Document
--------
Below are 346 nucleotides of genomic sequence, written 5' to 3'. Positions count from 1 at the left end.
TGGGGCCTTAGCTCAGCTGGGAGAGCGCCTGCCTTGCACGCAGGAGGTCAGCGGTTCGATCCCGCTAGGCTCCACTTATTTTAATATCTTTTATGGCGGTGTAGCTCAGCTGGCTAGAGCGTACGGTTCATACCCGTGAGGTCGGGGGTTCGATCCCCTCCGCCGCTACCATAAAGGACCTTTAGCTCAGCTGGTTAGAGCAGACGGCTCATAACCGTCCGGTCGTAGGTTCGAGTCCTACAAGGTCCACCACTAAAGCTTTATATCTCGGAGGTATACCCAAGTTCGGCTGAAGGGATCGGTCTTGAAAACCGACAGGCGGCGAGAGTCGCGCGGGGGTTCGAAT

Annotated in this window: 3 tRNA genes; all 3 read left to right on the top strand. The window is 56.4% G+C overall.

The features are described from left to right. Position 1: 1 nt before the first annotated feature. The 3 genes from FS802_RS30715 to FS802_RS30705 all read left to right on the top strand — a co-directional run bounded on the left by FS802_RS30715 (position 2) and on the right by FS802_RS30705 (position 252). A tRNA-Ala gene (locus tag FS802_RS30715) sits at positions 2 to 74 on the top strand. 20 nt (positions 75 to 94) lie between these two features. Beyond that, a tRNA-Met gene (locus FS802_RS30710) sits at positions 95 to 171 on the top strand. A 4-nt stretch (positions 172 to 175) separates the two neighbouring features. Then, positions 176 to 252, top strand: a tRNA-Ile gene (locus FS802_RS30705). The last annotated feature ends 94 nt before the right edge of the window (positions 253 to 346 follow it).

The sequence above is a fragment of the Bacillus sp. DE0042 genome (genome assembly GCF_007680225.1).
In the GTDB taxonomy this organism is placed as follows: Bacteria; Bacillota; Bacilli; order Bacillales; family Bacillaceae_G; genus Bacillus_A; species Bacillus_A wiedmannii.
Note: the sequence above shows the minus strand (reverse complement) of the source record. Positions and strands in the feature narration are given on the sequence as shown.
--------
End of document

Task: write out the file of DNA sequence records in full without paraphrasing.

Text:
Below are 346 nucleotides of genomic sequence, written 5' to 3'. Positions count from 1 at the left end.
TGGGGCCTTAGCTCAGCTGGGAGAGCGCCTGCCTTGCACGCAGGAGGTCAGCGGTTCGATCCCGCTAGGCTCCACTTATTTTAATATCTTTTATGGCGGTGTAGCTCAGCTGGCTAGAGCGTACGGTTCATACCCGTGAGGTCGGGGGTTCGATCCCCTCCGCCGCTACCATAAAGGACCTTTAGCTCAGCTGGTTAGAGCAGACGGCTCATAACCGTCCGGTCGTAGGTTCGAGTCCTACAAGGTCCACCACTAAAGCTTTATATCTCGGAGGTATACCCAAGTTCGGCTGAAGGGATCGGTCTTGAAAACCGACAGGCGGCGAGAGTCGCGCGGGGGTTCGAAT

Annotated in this window: 3 tRNA genes; all 3 read left to right on the top strand. The window is 56.4% G+C overall.

The features are described from left to right. Position 1: 1 nt before the first annotated feature. The 3 genes from FS802_RS30715 to FS802_RS30705 all read left to right on the top strand — a co-directional run bounded on the left by FS802_RS30715 (position 2) and on the right by FS802_RS30705 (position 252). A tRNA-Ala gene (locus tag FS802_RS30715) sits at positions 2 to 74 on the top strand. 20 nt (positions 75 to 94) lie between these two features. Beyond that, a tRNA-Met gene (locus FS802_RS30710) sits at positions 95 to 171 on the top strand. A 4-nt stretch (positions 172 to 175) separates the two neighbouring features. Then, positions 176 to 252, top strand: a tRNA-Ile gene (locus FS802_RS30705). The last annotated feature ends 94 nt before the right edge of the window (positions 253 to 346 follow it).

The sequence above is a fragment of the Bacillus sp. DE0042 genome (genome assembly GCF_007680225.1).
In the GTDB taxonomy this organism is placed as follows: Bacteria; Bacillota; Bacilli; order Bacillales; family Bacillaceae_G; genus Bacillus_A; species Bacillus_A wiedmannii.
Note: the sequence above shows the minus strand (reverse complement) of the source record. Positions and strands in the feature narration are given on the sequence as shown.